Within the span of five weeks, Facebook has copied a format pioneered by Snapchat and introduced it to all three of its most widely used apps: WhatsApp, Messenger and the primary Facebook mobile app. “Stories,” a tool that lets you share photos and videos in a feed that “disappears” after 24 hours, came to Instagram in August and started rolling out to Facebook proper this week. With short-lived media promoted and featured prominently across the company’s entire family of mobile apps, the Snapification of Facebook is now complete.
Facebook has clearly been encourages by the success of Instagram Stories, which reached a level of usage that matched the entirety of Snapchat — roughly 150 million daily active users — by the time Snap went public earlier this month. The company is now trying to replicate that success with a reach that is unparalleled. Facebook mobile has 1.74 billion monthly active users (MAU), and 1.15 billion people access Facebook via mobile devices every day, according to the company. WhatsApp has more than 1.2 billion MAUs, Messenger surpassed 1 billion monthly users in July and Instagram reached 600 million MAUs in December.
Facebook is comfortable with copycatting (if it works)
Facebook is no stranger to copycatting its competitors. The company has also borrowed heavily from features popularized by Twitter, Periscope and others. But Snapchat has the distinction of being copied most heavily and aggressively by the company that tried and failed to acquire it for $3 billion four years ago.
“As a user I think it’s lame and I think it is nasty business where you’re literally copycatting features as a defensive mechanism, but on the other hand there’s a growing propensity that people like to communicate this way,” says Adam Kleinberg, CEO of advertising agency Traction. Facebook has pushing video particularly hard the last couple years and it anticipates video is going to become a more dominant form of communication on its medium, according to Kleinberg.
Stories are a natural extension of video in the social environment, Kleinberg says. “One of the core appeals of Snapchat video is that it does disappear. It doesn’t have to look good, I don’t have to look good. I can just be myself” and that resolves many users qualms with sharing too much about their personal lives, according to Kleinberg. “I think this reopens the door for people livecasting life’s moments in a more open way. I think it’s a great social tool for people to discover and enjoy using” social networks in a less scrupulous manner.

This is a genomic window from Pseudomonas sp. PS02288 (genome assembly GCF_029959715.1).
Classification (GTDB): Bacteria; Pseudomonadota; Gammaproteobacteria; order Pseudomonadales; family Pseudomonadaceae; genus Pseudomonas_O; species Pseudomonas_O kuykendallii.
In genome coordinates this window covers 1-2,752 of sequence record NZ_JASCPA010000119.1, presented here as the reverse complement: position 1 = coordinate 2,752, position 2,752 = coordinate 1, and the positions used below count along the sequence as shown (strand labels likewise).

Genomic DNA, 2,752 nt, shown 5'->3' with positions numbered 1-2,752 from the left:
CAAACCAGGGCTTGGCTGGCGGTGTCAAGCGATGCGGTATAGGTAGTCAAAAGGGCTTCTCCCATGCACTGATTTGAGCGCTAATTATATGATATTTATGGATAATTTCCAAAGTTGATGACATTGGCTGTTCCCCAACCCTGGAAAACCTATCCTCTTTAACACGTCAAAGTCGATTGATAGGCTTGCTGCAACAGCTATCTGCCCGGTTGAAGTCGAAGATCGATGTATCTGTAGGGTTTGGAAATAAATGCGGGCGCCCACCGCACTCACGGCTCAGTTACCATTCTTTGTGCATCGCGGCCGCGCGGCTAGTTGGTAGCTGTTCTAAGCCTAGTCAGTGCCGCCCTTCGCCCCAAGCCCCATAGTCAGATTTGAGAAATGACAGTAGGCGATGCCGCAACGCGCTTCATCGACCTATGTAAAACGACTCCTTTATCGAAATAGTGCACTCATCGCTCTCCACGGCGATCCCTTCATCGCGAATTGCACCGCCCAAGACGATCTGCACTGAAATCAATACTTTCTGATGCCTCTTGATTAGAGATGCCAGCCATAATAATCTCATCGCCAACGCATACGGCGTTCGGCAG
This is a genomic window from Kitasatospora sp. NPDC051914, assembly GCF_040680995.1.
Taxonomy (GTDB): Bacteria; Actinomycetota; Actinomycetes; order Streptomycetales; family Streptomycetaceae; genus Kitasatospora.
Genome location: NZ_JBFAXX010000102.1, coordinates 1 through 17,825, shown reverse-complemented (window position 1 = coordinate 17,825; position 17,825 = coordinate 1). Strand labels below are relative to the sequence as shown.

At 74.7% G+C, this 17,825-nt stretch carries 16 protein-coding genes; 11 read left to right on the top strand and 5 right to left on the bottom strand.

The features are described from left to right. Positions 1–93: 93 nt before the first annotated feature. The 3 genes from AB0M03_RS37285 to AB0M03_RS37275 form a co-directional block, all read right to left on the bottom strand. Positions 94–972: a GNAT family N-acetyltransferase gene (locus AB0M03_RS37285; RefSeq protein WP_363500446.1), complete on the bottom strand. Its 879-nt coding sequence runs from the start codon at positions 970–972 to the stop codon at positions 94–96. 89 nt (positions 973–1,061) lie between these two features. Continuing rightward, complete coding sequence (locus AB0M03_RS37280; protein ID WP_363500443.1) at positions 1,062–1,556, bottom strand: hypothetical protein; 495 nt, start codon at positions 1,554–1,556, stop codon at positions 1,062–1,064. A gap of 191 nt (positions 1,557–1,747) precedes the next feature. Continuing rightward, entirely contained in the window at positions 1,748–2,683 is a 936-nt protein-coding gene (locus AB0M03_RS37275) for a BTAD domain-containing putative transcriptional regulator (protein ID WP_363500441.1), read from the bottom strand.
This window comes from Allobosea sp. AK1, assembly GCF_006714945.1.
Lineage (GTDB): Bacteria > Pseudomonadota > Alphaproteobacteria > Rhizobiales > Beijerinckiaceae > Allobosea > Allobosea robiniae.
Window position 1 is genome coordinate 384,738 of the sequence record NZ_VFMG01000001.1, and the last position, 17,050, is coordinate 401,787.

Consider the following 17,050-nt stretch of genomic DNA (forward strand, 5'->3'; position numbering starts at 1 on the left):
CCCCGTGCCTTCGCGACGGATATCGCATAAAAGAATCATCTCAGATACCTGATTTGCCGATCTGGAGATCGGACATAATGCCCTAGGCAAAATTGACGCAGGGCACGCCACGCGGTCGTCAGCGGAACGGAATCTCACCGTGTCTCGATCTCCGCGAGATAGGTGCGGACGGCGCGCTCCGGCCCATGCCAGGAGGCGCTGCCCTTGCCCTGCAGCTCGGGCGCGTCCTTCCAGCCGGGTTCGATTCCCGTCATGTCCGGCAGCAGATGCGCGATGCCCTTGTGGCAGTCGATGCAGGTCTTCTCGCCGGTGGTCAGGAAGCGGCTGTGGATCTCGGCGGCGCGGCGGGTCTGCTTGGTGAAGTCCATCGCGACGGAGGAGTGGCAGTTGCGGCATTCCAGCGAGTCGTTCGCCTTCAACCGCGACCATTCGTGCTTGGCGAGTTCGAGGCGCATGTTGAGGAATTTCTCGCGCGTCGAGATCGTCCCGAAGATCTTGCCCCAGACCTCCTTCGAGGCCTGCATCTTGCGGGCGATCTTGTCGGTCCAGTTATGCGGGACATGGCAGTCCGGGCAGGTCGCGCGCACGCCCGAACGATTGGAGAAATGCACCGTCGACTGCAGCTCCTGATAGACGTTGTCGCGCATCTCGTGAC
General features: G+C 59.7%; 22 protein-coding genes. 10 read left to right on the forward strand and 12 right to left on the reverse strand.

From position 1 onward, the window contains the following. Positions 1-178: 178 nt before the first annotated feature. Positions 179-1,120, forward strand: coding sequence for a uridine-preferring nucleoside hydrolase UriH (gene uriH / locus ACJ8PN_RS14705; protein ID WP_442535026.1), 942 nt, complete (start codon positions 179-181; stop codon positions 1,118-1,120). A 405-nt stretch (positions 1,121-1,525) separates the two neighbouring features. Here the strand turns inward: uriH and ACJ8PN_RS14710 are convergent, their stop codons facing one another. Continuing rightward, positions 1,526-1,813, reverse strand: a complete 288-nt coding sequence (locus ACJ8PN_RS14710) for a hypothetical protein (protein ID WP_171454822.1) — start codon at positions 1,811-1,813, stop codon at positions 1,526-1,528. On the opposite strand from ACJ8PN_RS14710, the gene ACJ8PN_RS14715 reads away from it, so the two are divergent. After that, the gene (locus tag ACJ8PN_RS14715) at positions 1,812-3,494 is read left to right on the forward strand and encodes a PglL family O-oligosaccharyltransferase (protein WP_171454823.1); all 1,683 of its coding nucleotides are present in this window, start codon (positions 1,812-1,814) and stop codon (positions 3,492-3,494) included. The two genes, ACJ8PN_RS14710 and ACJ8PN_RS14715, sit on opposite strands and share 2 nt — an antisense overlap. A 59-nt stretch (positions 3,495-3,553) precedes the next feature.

“Facebook can copy features all day long and they may stem the tide of older users flocking to Snapchat to see what’s going on there… but they haven’t done a single thing to bring back the young people who are spending enormous amounts of time in Snapchat,” he says.
Facebook makes Stories ubiquitous and undifferentiated
Kleinberg says the ubiquity of Stories is going to become a major draw for Facebook, but there is a dramatically diminishing return for users who don’t have a big network of followers on each app. Although Facebook has brought Stories to prominence in a seemingly identical method across all four of its major platforms, cross-posting Stories among these apps is not possible. “To some extent it’s hurting users,” Kleinberg says. “It’s kind of annoying that I have to look around all these apps if I want to consume my network’s video feeds.”
In many ways, Facebook’s logic for making Stories a nearly identical feature in all four of its major apps is less important than the outcome. The company is simply trying to do everything it can to stunt Snapchat’s growth and remove the most obvious points of differentiation between Snapchat and Facebook’s family of apps.
“When you look at the massive ad growth that Facebook is experiencing, I think that it’s hard to describe them as desperate. They are clearly winning,” Kleinberg says. “I think their ambition is insatiable. Pride and invention is not necessarily a core value there. They see that the inherent value is the social graph… It’s just part of the typical Facebook playbook at this point. They are not above being copycats if it makes business sense.”
Matt Kapko has been writing about technology since before the dawn of the iPhone, and covering media well before it was social. Matt lives with his wife in a nearly century-old craftsman in Long Beach, Calif. He can be reached on Twitter: @mattkapko or by email: firstname.lastname@example.org.